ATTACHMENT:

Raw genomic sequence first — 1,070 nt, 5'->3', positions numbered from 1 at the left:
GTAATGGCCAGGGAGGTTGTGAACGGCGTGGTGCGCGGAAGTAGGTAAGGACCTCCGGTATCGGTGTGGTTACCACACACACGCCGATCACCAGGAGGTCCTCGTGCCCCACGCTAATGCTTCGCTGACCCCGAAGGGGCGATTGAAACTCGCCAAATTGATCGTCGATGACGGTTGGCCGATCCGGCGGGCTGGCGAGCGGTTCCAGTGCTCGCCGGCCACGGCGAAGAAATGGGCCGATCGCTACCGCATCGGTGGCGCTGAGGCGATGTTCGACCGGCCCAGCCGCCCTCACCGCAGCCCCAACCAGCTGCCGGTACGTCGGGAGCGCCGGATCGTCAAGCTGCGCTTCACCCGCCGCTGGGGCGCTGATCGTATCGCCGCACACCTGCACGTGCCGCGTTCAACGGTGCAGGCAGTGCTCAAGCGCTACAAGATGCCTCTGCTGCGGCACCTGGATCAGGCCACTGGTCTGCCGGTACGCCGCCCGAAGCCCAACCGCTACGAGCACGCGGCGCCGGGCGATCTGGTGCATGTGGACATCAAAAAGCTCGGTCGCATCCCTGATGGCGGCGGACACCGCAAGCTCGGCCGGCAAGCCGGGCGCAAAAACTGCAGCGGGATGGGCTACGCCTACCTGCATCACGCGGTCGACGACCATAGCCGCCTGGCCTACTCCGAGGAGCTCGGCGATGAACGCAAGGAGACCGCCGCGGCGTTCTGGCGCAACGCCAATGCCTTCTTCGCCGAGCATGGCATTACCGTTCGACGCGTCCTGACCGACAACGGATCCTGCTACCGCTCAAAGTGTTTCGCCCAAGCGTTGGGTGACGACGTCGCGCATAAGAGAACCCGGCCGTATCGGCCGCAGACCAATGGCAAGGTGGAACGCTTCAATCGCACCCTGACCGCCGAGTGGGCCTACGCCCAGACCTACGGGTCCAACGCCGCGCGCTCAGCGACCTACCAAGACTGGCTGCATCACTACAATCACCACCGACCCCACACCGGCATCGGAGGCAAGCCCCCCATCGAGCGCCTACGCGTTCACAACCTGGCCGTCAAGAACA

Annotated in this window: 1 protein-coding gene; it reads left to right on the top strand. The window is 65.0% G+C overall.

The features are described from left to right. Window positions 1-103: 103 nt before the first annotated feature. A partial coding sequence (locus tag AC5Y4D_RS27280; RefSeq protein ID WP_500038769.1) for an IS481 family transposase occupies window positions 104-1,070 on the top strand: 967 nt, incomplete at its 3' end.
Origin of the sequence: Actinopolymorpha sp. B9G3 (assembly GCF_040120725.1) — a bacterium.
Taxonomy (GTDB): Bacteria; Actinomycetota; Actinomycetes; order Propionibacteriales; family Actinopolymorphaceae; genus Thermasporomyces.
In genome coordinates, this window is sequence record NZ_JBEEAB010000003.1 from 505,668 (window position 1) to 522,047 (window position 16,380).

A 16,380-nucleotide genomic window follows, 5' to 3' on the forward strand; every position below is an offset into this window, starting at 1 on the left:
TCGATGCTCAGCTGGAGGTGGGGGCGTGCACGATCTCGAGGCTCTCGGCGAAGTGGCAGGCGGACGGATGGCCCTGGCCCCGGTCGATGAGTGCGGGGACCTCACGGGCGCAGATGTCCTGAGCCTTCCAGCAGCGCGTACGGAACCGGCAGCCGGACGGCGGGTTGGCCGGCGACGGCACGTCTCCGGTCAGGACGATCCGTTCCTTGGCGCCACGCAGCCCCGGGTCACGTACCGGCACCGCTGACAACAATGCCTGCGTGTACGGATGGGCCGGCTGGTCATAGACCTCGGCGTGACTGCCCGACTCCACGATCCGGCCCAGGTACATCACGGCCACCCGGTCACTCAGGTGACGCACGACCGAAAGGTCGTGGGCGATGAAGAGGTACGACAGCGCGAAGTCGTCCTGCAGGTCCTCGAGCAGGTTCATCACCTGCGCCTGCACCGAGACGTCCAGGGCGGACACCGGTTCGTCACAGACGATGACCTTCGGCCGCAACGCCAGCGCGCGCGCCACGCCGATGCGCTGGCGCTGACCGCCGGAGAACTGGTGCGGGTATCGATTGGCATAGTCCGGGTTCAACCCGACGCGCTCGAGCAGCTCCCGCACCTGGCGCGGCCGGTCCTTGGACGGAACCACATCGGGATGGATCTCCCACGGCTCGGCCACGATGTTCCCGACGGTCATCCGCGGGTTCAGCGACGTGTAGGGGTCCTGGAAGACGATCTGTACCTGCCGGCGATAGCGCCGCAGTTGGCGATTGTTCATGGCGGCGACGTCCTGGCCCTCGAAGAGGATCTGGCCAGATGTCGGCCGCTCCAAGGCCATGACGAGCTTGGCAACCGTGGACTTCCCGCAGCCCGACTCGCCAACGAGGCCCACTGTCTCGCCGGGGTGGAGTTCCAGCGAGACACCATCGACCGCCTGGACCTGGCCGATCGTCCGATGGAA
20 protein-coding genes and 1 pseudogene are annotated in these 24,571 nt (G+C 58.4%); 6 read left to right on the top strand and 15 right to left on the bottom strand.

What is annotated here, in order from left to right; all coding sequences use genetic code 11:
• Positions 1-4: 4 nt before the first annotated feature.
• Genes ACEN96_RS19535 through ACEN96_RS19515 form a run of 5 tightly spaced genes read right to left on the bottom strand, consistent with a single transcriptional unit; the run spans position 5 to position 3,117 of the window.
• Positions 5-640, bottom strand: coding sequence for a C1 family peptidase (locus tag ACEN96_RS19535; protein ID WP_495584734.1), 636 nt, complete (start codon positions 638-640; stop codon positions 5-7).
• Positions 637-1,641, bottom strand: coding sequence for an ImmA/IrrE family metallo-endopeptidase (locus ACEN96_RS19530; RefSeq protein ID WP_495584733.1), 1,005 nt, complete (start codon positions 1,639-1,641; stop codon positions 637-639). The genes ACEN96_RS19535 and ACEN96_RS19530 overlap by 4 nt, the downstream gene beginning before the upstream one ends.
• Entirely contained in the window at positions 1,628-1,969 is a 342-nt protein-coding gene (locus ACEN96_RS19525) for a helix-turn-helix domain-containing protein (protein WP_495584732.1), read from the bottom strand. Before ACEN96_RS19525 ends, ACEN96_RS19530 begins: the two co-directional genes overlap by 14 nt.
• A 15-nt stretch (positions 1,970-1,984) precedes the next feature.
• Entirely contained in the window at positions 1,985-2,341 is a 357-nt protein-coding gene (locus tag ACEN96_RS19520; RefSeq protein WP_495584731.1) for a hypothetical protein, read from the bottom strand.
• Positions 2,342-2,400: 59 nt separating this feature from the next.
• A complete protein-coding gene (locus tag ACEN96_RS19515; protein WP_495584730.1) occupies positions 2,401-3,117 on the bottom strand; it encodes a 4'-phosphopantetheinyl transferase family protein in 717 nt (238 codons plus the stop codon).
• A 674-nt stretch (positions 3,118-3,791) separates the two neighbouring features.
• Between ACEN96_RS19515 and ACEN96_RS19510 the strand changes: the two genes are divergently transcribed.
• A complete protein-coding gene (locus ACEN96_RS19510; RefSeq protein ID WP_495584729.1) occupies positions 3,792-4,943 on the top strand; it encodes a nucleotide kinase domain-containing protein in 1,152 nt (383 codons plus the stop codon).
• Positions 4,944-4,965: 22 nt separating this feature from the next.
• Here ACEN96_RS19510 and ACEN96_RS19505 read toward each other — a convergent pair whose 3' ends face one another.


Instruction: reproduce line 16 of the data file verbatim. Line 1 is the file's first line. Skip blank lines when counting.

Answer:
• Entirely contained in the window at positions 1,628-1,969 is a 342-nt protein-coding gene (locus ACEN96_RS19525) for a helix-turn-helix domain-containing protein (protein WP_495584732.1), read from the bottom strand. Before ACEN96_RS19525 ends, ACEN96_RS19530 begins: the two co-directional genes overlap by 14 nt.